of habeas corpus was reiused about six months
Charles Bain, the bicyclist from Fruitvale, is
being feted and dined in Yokohama, where he
is winning races and trophies without num
ber. He ih called the bicycle champion of
Charles Merrill, who was arrested last night
by Officer Cooney for robbery committed on a
Chinaman in June, 1895, was not in the police
dock this morning. The Chlnarnan has not
been yet found to swear to a complaint.
The litigation over the estate of the late Dr.
Hood oi Hay.yards has come to a close. The
ostaie will now go to Mrs. Bessie Hood, who
resides in the East and who satisfactorily estab
lished the fact that she is tne widow of the de
Professor K. 11. Griggs cf Stanford Univer
sity will address the teacher* of the Oakland
School Department and their friends at the
High School building Thursday next at 2:30
p. m. His subject will be, '-Literature and Gen
The suit of A. C. Hammond Jr. against the
Trustees of San Leandro ;o restrain them from
proceeding to construct an electric-light i>lant
was set for hearing before Judge Ogdsu to-day,
but neither party appeared and the case was
dropped from the docket.
Many People and Towns Hare Already
Accepted the Invitation to
OAKLAND, Cal., April 7.— The ladies of
the Fabiola floral fete auxiliary met this
morning and those engaged in canvassing
for the souvenir reported that they had
met with success and that the work will
be a county programme.
The programme at the Oakland Trotting
Park will begin before noon. In the
morning the exempt lirernen will hold
their anniversary parade downtown,
assisted by the exempts of Stockton, San
Jose, San FrancUco end other towns.
After this the crowds will go to the park
and the exercises will be kept up till night.
Following is a list of those who have al
ready promised to decorate their carriages
and turn out in the parade :
Mrs. Isaac L. Itequa, Mrs. George EL Whcaton,
A. Q. Glenn, Mrs. James .Stanley, Mission San
Jose, Mrs. Archie Borland, Hrs.lL L. Ratten
berg, Mrs. James A. Kolger, Mrs. Gordon M.
fctolp, Mrs. Paul Lohsc, Mis. J. M. Driscoll, Mrs
K. M. Smith, Mrs. Hugo Abrahamson, Mrs. E.
W. Marston, Mrs. F. W. Havens, M. J. Keller
U / s - ^? stes I>ierc e. Mrs. Oscar Lunine,
Mrs. William J. Landers, Mrs. P. If. Kemfl
lard, Mr?. Alexander Mcßean, James K. Moffitt,
I. J. Kciler, Mrs. E. B. Stone, Miss Grace Gor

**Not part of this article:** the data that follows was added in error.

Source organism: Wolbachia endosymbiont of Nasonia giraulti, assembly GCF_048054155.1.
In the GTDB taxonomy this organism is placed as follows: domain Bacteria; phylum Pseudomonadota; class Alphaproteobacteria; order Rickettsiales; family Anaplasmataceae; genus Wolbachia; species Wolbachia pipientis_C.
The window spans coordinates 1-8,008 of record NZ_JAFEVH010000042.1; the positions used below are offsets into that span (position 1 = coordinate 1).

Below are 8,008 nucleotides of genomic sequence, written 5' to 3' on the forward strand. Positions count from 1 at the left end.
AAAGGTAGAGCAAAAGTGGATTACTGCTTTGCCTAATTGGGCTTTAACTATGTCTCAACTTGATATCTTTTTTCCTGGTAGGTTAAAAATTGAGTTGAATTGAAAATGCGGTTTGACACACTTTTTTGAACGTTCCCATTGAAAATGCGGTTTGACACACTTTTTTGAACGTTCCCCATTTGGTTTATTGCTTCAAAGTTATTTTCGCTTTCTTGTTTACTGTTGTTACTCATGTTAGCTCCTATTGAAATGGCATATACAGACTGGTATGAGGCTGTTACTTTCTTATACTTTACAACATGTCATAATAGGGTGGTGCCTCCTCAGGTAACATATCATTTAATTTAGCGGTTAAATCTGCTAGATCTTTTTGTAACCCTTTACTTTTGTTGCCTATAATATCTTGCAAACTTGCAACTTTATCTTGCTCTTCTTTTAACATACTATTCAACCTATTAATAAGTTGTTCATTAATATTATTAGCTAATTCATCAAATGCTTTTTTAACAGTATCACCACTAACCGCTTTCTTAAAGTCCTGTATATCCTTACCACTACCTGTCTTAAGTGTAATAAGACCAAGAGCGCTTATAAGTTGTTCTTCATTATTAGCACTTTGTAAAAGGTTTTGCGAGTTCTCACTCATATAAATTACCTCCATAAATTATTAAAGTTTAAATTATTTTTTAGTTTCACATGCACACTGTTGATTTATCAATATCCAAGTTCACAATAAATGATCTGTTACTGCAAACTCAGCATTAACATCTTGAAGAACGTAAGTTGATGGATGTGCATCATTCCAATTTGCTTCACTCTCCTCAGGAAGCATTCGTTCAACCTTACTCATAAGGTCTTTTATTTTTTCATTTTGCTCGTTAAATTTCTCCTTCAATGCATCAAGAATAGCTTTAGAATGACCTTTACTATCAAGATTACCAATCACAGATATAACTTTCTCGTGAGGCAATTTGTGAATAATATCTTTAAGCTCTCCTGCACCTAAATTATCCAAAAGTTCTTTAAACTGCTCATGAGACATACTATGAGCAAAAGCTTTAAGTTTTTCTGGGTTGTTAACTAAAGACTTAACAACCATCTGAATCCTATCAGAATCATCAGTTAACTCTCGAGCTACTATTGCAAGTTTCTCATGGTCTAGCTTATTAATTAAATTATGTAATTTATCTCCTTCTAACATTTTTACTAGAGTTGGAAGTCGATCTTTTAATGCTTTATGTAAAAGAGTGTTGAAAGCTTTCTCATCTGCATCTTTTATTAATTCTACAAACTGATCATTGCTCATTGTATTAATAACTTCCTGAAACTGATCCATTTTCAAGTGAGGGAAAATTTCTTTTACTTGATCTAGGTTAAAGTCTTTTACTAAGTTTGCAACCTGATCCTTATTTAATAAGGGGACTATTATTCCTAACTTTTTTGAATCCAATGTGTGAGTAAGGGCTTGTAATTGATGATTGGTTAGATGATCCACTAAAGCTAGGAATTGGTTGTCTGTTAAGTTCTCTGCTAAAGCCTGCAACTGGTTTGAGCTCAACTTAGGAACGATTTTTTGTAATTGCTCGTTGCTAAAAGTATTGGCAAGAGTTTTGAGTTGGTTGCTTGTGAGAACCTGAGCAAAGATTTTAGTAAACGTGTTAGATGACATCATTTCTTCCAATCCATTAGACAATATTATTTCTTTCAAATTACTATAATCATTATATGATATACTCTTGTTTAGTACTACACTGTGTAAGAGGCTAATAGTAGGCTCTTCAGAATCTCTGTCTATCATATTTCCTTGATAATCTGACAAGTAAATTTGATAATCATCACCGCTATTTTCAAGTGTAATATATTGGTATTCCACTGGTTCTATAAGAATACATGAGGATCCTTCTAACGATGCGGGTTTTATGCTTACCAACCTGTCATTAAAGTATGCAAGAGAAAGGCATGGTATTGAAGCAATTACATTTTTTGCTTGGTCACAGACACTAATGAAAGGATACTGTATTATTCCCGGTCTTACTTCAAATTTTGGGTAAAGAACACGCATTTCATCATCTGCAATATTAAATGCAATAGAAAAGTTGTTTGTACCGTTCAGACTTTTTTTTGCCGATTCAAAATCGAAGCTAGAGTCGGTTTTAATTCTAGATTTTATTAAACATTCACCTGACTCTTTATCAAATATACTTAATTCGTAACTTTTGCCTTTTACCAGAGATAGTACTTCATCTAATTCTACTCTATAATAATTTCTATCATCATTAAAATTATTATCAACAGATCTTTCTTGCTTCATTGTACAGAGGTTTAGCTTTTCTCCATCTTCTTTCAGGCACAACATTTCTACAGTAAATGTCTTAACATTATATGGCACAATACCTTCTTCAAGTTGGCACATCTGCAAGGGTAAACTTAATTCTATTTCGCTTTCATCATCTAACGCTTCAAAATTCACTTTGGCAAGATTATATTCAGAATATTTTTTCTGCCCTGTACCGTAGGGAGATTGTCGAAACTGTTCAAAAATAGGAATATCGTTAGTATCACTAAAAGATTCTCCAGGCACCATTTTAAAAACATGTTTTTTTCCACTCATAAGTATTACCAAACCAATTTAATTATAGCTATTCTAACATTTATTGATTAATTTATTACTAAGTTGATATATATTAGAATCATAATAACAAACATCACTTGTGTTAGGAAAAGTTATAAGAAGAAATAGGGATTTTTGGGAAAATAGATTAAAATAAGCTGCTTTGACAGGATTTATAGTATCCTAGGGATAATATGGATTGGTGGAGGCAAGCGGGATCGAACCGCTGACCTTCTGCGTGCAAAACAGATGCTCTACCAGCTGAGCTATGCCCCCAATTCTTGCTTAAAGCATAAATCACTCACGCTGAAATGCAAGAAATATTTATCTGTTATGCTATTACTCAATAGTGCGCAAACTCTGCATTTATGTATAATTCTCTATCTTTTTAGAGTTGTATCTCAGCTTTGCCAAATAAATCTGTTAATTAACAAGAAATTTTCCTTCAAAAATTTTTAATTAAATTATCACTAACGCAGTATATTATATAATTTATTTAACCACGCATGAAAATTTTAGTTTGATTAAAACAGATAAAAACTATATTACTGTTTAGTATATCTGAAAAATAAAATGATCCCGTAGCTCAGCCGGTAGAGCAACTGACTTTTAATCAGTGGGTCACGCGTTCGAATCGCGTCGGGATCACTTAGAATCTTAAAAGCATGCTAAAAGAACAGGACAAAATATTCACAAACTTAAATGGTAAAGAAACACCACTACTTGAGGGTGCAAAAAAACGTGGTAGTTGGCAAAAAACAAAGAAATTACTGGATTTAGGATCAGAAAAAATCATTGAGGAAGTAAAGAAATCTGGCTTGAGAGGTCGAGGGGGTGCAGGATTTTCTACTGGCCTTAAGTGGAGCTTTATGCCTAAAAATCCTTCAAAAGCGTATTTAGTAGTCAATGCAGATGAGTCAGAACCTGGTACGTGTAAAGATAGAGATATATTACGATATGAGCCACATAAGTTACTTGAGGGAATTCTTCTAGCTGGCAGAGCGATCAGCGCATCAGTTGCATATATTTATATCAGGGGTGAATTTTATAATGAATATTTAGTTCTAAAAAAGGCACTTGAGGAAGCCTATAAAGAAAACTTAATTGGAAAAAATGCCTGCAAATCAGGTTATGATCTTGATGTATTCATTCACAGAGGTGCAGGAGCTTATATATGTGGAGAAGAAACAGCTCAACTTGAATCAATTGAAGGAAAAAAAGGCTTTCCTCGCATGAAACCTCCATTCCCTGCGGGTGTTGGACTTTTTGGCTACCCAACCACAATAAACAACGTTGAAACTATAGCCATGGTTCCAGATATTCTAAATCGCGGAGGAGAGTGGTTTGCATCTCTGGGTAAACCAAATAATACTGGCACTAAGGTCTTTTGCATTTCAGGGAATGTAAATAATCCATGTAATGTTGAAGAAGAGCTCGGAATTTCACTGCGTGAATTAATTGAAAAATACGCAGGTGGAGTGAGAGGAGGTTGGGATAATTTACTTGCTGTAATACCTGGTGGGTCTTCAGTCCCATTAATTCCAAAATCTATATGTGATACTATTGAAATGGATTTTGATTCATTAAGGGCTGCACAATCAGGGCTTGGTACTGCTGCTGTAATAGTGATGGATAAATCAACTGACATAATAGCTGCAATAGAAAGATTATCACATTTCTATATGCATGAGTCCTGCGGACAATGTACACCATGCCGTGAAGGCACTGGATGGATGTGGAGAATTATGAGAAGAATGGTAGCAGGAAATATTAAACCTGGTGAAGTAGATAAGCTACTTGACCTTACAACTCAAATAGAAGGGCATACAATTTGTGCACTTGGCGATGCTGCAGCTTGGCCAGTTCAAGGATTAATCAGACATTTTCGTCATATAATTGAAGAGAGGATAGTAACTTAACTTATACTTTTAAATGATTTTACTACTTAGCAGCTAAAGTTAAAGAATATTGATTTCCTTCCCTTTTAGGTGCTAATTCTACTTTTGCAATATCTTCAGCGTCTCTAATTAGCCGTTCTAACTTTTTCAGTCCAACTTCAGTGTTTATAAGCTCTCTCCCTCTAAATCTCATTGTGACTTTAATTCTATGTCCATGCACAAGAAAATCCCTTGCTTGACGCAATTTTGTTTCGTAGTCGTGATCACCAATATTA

rflL Miss May BurnhaiD, Miss Strong, Mrs. J.
U. Merril!, Mrs. Remi Chabot, Miss Mamie Bar
ker, Mrs. Albert Brown, Mrs. Henry Wethcrbee
Mrs. A. .Schilling Mrs. Sherman, I). B.
Hinekley, Walter O.Manuel, U. B. Daniela. Hou
J. L. Davie, Mayor; the Misses Denison, Fred
Prinze, Cnptaln John Wright, Mrs. Edward
Hackett, Mrs. Robert Knight, Henry Fine, Abe
P. Leach, Miss L. E. Ward, equestrienne; Miss
Lanra Fenton, equestrienne ; Upper Fruit Vale
Improvement Club; California Mandolin Club
Upper Fruit Vale; town of Haywards, float;
Mission San Jose, float; Ladies' League of Liv
Would >ot liat tho flag.
An Englishman, in Washington, at din
ner, declined to eat an ice frozen in the
shape and colors of the American flag.
This he did because he held it to be bad
form to abeorb the National emblem. The
incident was significant as showing the
distinction and the difference between the
British idea of patriotism and our own.
Englishmen lift their hats when their flag
is carried past, and rise when the national
anthem is played in theaters and music
halls. No true Briton, in trade or out of
it, would use the flag of his country for ad
vertising purposes.— Boston (Saturday
THE SAN FRANCISCO CALL, WEDNESDAY, APRIL 8, 1896.
Pronounced More Danger
ous to Health Than Pro
MUST BE DISINFECTED.
An Oakland Physician Thinks
the Board of Health Should
LITTLE TOWELS NOW IN USE.
An Apparently Trivial Matter That
Will Interest All Users
Oakland Office San Fkancisco Call,[
90S Broadway, April 7. J
There is danger in the telephone. After
one of the little hello boxes have been in
general use for a few months the accumu
lation of promiscuous breaths on the inner
plate of the mouthpiece contain microbes.
Everybody who has used a telephone
much knows how offensive is the odor of
a mouthpiece of a 'phone in general use.
Men in the act of chewing tobacco will
frequently talk and breathe into the
mouthpiece, and it is very common to see
a telephone on which the hot breath has
been condensed, and presents the appear
ance of dew. Often people place their lips
inside the mouthpiece and find the ma
chine is all wet witn somebody's offensive
This fact has been recognized for a Jong
time in this city, and in many offices and
stores a neat little towel is suspended from
the mouthpiece, with which everybody
that talks is expected to wipe the 'phone.
Dr. O. L. Jones has made a careful ex
amination of the mouthpieces of various
telephones and is very pronounced in his
opinion regarding the danger that larks in
the innocent-looking machines.
"Too much care cannot be shown in the
use of the telephone." said the doctor to
day. "I have seen some of the most offen
sive matter in the mouthpiece of a public
telephone. Breath from diseased lungs is
breathed into them and in fact anything
that comes out of the mouth of men and
women. It does not need a physician to